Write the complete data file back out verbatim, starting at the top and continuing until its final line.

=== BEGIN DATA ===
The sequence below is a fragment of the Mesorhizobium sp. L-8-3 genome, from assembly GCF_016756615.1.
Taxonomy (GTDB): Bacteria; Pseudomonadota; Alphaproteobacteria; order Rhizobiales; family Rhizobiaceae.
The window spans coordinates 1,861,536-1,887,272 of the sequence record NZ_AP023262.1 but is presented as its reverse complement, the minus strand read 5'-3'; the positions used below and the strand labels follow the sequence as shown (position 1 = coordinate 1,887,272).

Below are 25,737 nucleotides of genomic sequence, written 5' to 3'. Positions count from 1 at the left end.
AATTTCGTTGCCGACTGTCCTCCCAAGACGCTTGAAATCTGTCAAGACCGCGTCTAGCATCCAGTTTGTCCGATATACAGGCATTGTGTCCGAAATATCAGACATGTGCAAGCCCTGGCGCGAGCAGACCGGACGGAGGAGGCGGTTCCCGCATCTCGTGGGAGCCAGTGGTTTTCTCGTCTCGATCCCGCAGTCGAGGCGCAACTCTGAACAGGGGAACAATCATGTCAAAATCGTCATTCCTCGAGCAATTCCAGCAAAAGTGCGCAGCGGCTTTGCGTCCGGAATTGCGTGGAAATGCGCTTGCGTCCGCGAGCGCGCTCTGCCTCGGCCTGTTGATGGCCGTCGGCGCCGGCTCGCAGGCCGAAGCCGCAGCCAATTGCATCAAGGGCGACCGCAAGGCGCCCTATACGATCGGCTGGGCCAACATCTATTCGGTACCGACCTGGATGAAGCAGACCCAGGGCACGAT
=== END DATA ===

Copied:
The sequence below is a fragment of the Mesorhizobium sp. L-8-3 genome, from assembly GCF_016756615.1.
Taxonomy (GTDB): Bacteria; Pseudomonadota; Alphaproteobacteria; order Rhizobiales; family Rhizobiaceae.
The window spans coordinates 1,861,536-1,887,272 of the sequence record NZ_AP023262.1 but is presented as its reverse complement, the minus strand read 5'-3'; the positions used below and the strand labels follow the sequence as shown (position 1 = coordinate 1,887,272).

Below are 25,737 nucleotides of genomic sequence, written 5' to 3'. Positions count from 1 at the left end.
AATTTCGTTGCCGACTGTCCTCCCAAGACGCTTGAAATCTGTCAAGACCGCGTCTAGCATCCAGTTTGTCCGATATACAGGCATTGTGTCCGAAATATCAGACATGTGCAAGCCCTGGCGCGAGCAGACCGGACGGAGGAGGCGGTTCCCGCATCTCGTGGGAGCCAGTGGTTTTCTCGTCTCGATCCCGCAGTCGAGGCGCAACTCTGAACAGGGGAACAATCATGTCAAAATCGTCATTCCTCGAGCAATTCCAGCAAAAGTGCGCAGCGGCTTTGCGTCCGGAATTGCGTGGAAATGCGCTTGCGTCCGCGAGCGCGCTCTGCCTCGGCCTGTTGATGGCCGTCGGCGCCGGCTCGCAGGCCGAAGCCGCAGCCAATTGCATCAAGGGCGACCGCAAGGCGCCCTATACGATCGGCTGGGCCAACATCTATTCGGTACCGACCTGGATGAAGCAGACCCAGGGCACGAT